I love when a band you love has a new release out that you had no idea was on the horizon, but then you wake up on a New Release Tuesday, and there it is waiting for you to devour. The album’s title, Pe’ahi, comes from a popular surfing spot near Maui, and the first released single, Endless Sleeper, has been said by Sune Rose Wagner to be “…about a horrific near-drowning experience I had in Hawaii some years ago. It’s about taking risks in order to exist. The song features a lot of recurring musical ideas of Pe’ahi such as Old Skool breakbeats, exaggerated dynamics, unconventional song structures, staccato guitar picking, intense layered vocals, etc.”
For me, after a first complete start-to-end listen, I can feel the ocean in the ebb and flow of sounds on the album, the surges of high tide, the calm that is out there towards the horizon, the uncontrollable entity that the sea is.
At times, this album veers a little to heavily into the noise end of their sound, and less into the Velvet’s meet shoegaze meet 60’s girl groups, but there are definitely some stand out tracks that I already find myself attached to, such as first listen favorites Summer Ends and The Rains of May. The latter is haunting and lush, with this dreamy quality that makes me want to float in the water in the middle of the night, the moon glow above and the city lights off in the distance, with no thoughts cluttering my mind except to keep floating. Or maybe instead to play loudly while driving through the desert right before the sun is set to rise, the music playing as the day starts to unveil itself.
Kill! is reminiscent of mid-90’s Nine Inch Nails, which may be in part due to the album’s producer, Justin Meldal-Johnsen, who has performed with Nine Inch Nails, as well as Beck and Air, and who produced M83’s Hurry Up, We’re Dreaming.
Sisters is a grower of a song. I’m on my third listen while I write this, and I’m loving it more with each listen. I like the transition between low-fi noise and the dreamy interludes in-between. This harkens back to the comparison to the ebb and flow of the ocean I mentioned before. Killer in the Streets is hitting me harder with each consecutive listen, too, sneaking in with its rather addictive melody; an ear worm in the making.
I love that this album is full of complexities that unravel me a little more with each listen.
Another great Summer album released during what I am starting to think is one of the best Summer’s of music in years, Trouble In Paradise is danceable delectable music that is already getting slipped into gym playlists and mixes for Summer drives. This is an album that at first listen had me moving, and at second and third listen had me listening. There is a lot going on here, thematically, as Trouble In Paradise takes on cracks in relationships, temptations and infidelity. Not something you usually think of dancing to? Maybe not, but you will still be dancing to this album, nonetheless.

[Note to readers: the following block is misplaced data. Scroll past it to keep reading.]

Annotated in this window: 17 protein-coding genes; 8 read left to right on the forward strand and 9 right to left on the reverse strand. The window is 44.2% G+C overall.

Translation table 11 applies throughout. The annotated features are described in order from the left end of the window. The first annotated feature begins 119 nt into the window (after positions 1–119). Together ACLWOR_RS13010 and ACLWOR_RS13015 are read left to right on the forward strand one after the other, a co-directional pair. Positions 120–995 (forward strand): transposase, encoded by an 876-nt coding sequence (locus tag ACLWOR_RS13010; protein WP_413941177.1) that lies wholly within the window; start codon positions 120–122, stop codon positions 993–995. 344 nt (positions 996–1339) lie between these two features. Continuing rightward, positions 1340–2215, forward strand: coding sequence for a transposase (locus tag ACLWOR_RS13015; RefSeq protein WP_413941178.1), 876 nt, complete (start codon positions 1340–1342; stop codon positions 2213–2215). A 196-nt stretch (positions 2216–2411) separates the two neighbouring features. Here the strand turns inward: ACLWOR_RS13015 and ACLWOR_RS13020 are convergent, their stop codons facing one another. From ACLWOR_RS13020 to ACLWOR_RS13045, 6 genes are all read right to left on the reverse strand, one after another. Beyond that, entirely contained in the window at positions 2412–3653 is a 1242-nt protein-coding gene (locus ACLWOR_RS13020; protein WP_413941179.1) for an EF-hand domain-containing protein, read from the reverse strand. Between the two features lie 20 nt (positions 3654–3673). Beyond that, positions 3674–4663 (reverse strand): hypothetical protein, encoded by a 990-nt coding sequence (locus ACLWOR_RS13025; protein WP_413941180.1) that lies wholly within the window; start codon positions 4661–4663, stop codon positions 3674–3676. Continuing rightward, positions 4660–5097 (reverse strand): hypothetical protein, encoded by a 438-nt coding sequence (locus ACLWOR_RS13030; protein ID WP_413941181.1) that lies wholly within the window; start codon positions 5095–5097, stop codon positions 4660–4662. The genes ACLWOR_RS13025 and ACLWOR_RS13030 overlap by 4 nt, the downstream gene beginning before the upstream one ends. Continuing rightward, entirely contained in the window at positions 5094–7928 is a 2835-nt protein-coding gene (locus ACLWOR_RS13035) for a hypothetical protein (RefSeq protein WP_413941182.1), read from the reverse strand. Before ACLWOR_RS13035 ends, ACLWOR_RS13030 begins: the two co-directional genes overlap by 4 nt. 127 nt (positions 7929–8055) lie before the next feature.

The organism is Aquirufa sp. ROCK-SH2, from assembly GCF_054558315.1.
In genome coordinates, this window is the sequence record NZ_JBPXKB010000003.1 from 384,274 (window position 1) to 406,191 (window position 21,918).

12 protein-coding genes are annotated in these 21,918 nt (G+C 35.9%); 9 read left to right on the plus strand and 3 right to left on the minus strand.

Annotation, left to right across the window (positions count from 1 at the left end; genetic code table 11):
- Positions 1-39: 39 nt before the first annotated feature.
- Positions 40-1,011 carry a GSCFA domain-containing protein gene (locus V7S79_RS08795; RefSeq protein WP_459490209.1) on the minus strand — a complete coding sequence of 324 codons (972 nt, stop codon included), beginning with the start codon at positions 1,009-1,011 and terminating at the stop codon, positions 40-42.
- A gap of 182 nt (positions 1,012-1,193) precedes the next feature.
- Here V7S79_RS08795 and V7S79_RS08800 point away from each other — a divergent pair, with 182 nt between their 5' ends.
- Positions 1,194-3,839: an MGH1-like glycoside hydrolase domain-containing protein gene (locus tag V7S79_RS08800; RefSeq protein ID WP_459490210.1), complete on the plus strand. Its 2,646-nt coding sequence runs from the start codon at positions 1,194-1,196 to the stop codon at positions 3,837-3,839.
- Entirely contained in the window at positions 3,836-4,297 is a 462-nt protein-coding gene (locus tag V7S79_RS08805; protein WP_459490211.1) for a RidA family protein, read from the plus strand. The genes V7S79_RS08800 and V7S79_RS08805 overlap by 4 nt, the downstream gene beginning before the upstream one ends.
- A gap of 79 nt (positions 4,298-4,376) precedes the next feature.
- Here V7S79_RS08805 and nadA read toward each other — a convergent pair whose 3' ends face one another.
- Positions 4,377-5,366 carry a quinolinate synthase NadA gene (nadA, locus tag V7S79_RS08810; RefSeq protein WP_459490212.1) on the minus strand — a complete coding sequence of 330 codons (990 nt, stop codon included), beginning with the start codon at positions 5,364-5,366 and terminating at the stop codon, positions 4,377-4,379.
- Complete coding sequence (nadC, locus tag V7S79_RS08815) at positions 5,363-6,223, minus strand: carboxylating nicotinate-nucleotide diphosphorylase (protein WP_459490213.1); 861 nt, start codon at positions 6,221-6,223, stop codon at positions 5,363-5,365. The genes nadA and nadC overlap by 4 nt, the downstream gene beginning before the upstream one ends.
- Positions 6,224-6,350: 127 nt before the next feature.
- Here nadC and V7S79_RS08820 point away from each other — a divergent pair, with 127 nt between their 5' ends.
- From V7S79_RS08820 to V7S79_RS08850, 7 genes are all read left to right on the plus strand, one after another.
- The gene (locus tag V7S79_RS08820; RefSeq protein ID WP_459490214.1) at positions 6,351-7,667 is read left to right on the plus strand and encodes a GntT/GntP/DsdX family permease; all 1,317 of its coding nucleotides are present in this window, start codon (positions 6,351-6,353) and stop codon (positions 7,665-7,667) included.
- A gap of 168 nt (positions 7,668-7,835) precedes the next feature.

First listen favorite is most definitely the slow-burn of Let Me Down Gently. Though I love all the energy and dance beats of the majority of songs, there is something so sensual and beautiful about this song. I love hearing Elly Jackson sing in her lower register, it is stunning, her voice in this song. Let Me Down Gently is vulnerable, but there is a lot of strength and control to it, lyrically full of suggestions and not pleas. There is a knowing there, a sense of self, that is very sexy.
Kiss and Not Tell is the polar opposite, but I love it. There is an eighties sensibility to the song that her first album was layered with, as well. This is a tantalizing tease of a song, one that I would love to hear mashed up with Neon Tree’s Sleeping With a Friend, from their latest album. Tropical Chancer is another eighties flashback of a song, reminding me of Yaz and Wham UK! (let’s mash this one up with Club Tropicana, shall we?), Erasure and Bananarama.
My favorite part about this sophomore release? I love that the songs feel more real, more approachable, more relatable, and at times, even vulnerable. I love that the album feels like more of a look into who Elly is, and not just a get up and dance persona that La Roux originally put forth (though don’t get me wrong, I adore the first album).
Let Me Down Gently